I know Blue Book magazine is the pulp that is supposed to have the best illustrations of all of the pulp magazines, and from the few 1940s issues I’ve read, I’ve no doubt that on average the illustration quality was much better than other pulps.
But I’ve also read Adventure in the 1940s and think that was an amazing decade as far as illustration quality. I know these weren’t the peak days of the magazine, but the stories are still very readable, and most of the illustrations were quite good, and some are stunning.
I have here an illustration for a poem. Can you guess who the artist was for this amazing illustration? Leave your answers in the comments. I’ll post the answer next week along with the poem itself.
|Illustration of Mayan priest in Adventure magazine|
I agree with you about ADVENTURE in the 1940's. We all talk about how great the Hoffman years were in the teens and twenties but the thirties were good under Howard Bloomfield and the forties under Ken White were also of high quality. During the forties the magazine just did not use one illustration per story like most pulps, but instead followed BLUEBOOK's practice of having several illustrations for the long stories and serials.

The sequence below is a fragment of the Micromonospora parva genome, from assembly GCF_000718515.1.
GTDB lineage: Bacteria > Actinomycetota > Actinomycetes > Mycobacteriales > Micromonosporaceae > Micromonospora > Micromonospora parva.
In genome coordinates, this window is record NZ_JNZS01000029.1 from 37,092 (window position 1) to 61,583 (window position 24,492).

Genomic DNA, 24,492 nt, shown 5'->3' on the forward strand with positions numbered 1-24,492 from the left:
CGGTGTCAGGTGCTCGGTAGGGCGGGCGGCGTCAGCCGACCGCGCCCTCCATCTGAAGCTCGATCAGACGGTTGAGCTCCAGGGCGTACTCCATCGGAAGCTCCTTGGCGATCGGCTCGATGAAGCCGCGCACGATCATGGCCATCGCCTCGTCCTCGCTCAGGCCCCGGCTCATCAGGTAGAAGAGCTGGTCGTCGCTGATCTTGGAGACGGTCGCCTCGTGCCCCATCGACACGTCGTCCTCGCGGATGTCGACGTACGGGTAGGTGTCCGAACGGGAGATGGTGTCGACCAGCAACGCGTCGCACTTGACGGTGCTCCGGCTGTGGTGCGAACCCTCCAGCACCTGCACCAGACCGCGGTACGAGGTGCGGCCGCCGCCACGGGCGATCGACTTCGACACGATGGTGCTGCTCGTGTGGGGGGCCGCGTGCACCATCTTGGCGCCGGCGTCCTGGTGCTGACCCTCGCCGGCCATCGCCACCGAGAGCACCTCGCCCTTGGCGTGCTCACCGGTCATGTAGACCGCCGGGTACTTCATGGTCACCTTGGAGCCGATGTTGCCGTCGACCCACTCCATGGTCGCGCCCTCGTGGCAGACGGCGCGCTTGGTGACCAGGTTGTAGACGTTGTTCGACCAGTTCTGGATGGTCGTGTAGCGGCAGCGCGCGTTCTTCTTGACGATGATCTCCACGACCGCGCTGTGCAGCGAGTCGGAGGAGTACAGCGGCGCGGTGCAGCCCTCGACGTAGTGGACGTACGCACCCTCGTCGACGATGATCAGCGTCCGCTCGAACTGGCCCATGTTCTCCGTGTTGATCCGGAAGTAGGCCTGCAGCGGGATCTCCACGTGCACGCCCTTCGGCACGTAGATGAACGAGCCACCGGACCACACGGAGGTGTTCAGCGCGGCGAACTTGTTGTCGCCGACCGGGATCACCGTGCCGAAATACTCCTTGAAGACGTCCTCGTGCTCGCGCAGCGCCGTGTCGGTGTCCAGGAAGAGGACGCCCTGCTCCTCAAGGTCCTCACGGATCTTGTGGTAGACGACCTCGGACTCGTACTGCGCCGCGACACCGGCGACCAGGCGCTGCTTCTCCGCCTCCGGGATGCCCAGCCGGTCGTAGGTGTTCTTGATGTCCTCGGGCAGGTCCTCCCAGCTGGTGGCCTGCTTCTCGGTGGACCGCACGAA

Since you make of point of saying the illustration is of a Mayan priest, maybe this art is by Earl Mayan! Otherwise I'll go with the great Flanagan. I'm glad to see some attention being paid to ADVENTURE of the forties.
It's not Flanagan, it's by another artist more known for his fantasy/science fiction art.
ADVENTURE in the forties had one or two humorous stories in each issue in addition to the regular adventure stories. That plus the illustrations make it stand out.